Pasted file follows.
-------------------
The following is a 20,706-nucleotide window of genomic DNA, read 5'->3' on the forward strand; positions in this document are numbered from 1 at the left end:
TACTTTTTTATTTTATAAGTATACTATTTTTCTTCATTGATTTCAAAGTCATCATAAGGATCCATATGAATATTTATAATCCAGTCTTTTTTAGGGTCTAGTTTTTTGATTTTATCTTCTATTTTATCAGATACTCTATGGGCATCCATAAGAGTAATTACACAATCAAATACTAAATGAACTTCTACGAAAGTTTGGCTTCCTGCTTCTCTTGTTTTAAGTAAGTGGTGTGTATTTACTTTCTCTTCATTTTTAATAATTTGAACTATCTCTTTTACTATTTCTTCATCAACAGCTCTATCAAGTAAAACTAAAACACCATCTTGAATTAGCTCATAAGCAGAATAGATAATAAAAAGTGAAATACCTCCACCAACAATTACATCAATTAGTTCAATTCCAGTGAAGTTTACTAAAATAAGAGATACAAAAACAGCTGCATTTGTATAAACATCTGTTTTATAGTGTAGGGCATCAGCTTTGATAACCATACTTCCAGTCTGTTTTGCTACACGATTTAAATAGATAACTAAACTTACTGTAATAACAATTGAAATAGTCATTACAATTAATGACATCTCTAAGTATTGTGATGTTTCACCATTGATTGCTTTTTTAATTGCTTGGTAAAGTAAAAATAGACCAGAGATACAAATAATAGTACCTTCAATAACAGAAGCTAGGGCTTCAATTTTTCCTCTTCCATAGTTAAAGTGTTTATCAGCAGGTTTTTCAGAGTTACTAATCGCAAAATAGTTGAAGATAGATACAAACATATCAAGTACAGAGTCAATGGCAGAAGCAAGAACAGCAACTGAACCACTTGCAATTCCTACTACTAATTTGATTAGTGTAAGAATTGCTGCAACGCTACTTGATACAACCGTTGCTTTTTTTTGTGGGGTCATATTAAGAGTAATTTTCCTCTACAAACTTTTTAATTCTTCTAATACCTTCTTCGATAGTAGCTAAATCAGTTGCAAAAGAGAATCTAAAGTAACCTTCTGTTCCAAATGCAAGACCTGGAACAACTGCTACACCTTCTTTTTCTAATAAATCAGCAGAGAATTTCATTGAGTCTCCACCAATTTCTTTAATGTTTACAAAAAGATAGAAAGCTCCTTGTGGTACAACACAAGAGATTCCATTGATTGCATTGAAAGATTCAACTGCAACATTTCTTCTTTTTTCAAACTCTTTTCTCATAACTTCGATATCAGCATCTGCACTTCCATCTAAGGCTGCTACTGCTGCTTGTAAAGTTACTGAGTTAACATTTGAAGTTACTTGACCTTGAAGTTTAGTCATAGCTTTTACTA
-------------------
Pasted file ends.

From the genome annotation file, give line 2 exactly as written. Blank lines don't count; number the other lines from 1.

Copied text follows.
TACTTTTTTATTTTATAAGTATACTATTTTTCTTCATTGATTTCAAAGTCATCATAAGGATCCATATGAATATTTATAATCCAGTCTTTTTTAGGGTCTAGTTTTTTGATTTTATCTTCTATTTTATCAGATACTCTATGGGCATCCATAAGAGTAATTACACAATCAAATACTAAATGAACTTCTACGAAAGTTTGGCTTCCTGCTTCTCTTGTTTTAAGTAAGTGGTGTGTATTTACTTTCTCTTCATTTTTAATAATTTGAACTATCTCTTTTACTATTTCTTCATCAACAGCTCTATCAAGTAAAACTAAAACACCATCTTGAATTAGCTCATAAGCAGAATAGATAATAAAAAGTGAAATACCTCCACCAACAATTACATCAATTAGTTCAATTCCAGTGAAGTTTACTAAAATAAGAGATACAAAAACAGCTGCATTTGTATAAACATCTGTTTTATAGTGTAGGGCATCAGCTTTGATAACCATACTTCCAGTCTGTTTTGCTACACGATTTAAATAGATAACTAAACTTACTGTAATAACAATTGAAATAGTCATTACAATTAATGACATCTCTAAGTATTGTGATGTTTCACCATTGATTGCTTTTTTAATTGCTTGGTAAAGTAAAAATAGACCAGAGATACAAATAATAGTACCTTCAATAACAGAAGCTAGGGCTTCAATTTTTCCTCTTCCATAGTTAAAGTGTTTATCAGCAGGTTTTTCAGAGTTACTAATCGCAAAATAGTTGAAGATAGATACAAACATATCAAGTACAGAGTCAATGGCAGAAGCAAGAACAGCAACTGAACCACTTGCAATTCCTACTACTAATTTGATTAGTGTAAGAATTGCTGCAACGCTACTTGATACAACCGTTGCTTTTTTTTGTGGGGTCATATTAAGAGTAATTTTCCTCTACAAACTTTTTAATTCTTCTAATACCTTCTTCGATAGTAGCTAAATCAGTTGCAAAAGAGAATCTAAAGTAACCTTCTGTTCCAAATGCAAGACCTGGAACAACTGCTACACCTTCTTTTTCTAATAAATCAGCAGAGAATTTCATTGAGTCTCCACCAATTTCTTTAATGTTTACAAAAAGATAGAAAGCTCCTTGTGGTACAACACAAGAGATTCCATTGATTGCATTGAAAGATTCAACTGCAACATTTCTTCTTTTTTCAAACTCTTTTCTCATAACTTCGATATCAGCATCTGCACTTCCATCTAAGGCTGCTACTGCTGCTTGTAAAGTTACTGAGTTAACATTTGAAGTTACTTGACCTTGAAGTTTAGTCATAGCTTTTACTA